May. 31st, 2016 03:29 pm
So I use both the English (American) term "aunt" and the Shanghainese/Mandarin Chinese term "ayi" or "aiyee" for not only a parent's sister, but basically any woman of my parents' generation who is either a blood or marriage relative, or a close family friend. For example, my mother's cousin is my aunt, I don't actually know how Aunt Lee is related to me, and Y*** Aiee is my childhood best friend's mother.

I'm curious how widespread this is. At first I thought it was just a Chinese thing, but then I remembered Aunt Lee (from my father's side). Do other people use Aunt and Uncle this way, or is it just my family?
Last night T$ and I were watching a cartoon series by Tartakovsky last night, and I assumed he was Polish while T$ told me he was Russian. There ensued a conversation about how Poland had been part of Russia at times in the past, and vice versa, so it makes sense they'd have similar names. Which prompted me to wonder if there is a language that is partway between Russian and Polish, or if there's a pidgin combination of the two (or whatever the appropriate word is instead of "pidgin").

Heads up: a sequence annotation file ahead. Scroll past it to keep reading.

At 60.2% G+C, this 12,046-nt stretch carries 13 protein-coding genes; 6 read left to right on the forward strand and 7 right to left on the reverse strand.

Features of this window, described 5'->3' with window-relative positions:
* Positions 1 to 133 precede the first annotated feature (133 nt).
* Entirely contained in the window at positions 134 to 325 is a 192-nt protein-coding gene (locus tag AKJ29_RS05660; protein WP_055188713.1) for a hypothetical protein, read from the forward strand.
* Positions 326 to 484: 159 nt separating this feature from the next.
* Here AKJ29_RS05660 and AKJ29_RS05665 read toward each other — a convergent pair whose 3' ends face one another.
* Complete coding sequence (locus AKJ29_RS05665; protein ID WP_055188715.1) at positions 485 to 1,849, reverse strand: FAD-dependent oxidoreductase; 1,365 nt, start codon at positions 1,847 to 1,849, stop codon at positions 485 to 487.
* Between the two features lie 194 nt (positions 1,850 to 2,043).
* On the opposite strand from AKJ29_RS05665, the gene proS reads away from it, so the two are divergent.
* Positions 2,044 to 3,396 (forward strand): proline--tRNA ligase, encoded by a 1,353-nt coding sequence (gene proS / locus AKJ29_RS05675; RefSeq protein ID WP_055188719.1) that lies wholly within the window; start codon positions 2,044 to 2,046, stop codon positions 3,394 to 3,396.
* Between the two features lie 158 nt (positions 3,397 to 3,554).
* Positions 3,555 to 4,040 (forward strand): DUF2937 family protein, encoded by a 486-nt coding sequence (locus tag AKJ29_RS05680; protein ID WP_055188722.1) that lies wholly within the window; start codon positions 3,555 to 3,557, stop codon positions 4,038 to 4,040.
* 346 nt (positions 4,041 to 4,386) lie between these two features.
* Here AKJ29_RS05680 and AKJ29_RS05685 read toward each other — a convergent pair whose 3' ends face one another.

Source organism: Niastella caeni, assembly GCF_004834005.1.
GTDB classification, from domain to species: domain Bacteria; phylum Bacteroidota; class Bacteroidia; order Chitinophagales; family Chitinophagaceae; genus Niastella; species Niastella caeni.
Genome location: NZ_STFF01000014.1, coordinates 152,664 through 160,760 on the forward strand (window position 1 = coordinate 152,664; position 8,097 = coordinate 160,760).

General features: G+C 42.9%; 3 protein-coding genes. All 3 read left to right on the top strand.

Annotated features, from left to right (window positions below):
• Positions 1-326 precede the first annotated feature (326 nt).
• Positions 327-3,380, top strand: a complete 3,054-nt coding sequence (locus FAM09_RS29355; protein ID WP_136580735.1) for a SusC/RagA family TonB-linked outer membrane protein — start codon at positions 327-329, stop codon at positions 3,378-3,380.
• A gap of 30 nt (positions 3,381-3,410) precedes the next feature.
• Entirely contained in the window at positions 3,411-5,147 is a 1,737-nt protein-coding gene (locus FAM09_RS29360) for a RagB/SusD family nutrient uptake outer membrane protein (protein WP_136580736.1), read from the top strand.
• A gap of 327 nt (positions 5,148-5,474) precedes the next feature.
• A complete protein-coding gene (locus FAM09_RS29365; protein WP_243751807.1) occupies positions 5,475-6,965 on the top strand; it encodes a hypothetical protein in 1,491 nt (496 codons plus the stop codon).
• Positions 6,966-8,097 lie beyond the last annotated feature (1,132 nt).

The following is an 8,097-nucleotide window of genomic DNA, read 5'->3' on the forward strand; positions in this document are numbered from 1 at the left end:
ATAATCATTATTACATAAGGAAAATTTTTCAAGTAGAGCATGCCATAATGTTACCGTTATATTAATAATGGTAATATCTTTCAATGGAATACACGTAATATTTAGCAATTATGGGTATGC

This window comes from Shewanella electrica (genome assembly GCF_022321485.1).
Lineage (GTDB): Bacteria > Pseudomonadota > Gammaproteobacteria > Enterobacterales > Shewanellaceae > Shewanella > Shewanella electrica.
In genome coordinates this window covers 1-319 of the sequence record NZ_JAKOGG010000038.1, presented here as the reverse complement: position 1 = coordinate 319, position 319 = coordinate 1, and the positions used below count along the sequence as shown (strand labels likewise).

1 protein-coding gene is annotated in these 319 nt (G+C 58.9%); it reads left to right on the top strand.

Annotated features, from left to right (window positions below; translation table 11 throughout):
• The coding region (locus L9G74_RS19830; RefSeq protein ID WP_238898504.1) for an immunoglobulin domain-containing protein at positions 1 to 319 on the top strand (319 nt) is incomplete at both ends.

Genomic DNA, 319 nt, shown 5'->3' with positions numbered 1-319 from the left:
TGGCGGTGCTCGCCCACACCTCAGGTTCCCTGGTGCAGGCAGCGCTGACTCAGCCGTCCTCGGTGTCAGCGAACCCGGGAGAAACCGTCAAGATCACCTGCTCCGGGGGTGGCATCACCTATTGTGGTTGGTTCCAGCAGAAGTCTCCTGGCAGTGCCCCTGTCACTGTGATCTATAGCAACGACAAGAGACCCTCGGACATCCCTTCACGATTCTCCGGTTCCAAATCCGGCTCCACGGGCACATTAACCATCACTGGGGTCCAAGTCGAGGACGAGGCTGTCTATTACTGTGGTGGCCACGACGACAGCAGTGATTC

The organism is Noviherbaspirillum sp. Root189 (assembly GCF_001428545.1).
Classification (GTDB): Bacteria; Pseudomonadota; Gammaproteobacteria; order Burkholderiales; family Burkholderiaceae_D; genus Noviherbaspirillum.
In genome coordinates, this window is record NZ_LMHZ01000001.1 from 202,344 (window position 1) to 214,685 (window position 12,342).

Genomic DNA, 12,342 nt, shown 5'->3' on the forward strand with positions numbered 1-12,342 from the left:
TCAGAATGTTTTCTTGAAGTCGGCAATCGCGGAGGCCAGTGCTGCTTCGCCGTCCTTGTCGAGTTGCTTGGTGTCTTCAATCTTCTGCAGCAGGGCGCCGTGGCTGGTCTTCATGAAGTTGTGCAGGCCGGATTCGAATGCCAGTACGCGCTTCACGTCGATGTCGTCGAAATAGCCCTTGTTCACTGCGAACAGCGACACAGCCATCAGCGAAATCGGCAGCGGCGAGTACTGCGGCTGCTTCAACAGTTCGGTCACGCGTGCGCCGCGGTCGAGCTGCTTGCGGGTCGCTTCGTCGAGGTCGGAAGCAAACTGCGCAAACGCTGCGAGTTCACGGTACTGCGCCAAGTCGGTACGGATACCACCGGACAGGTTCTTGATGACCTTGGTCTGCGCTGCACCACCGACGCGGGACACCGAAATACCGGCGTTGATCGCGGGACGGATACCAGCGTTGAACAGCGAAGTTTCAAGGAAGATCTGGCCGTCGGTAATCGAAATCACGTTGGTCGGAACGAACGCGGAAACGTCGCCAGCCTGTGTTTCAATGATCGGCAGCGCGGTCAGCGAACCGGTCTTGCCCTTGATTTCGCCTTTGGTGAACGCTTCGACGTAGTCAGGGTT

Does this really happen, are there "intermediate" languages when there isn't geographical separation between two regions with different languages? I'm thinking of a comparison between how languages separate and how species evolve, that it'll start with two subspecies that become more and more distinct, and sometimes there'll be a third subspecies that can interbreed with both even when the two extremes can't interbreed with each other. Is it like that?

I am hopeful [livejournal.com profile] q10 will reply to this with his expertise, but if anyone has info it'd be interesting.
asterroc: (Gabriel - Goofy)
Commenting on another post, today I said "Silly bird! Object permanence is for people." I'm such a dweeb. :-P



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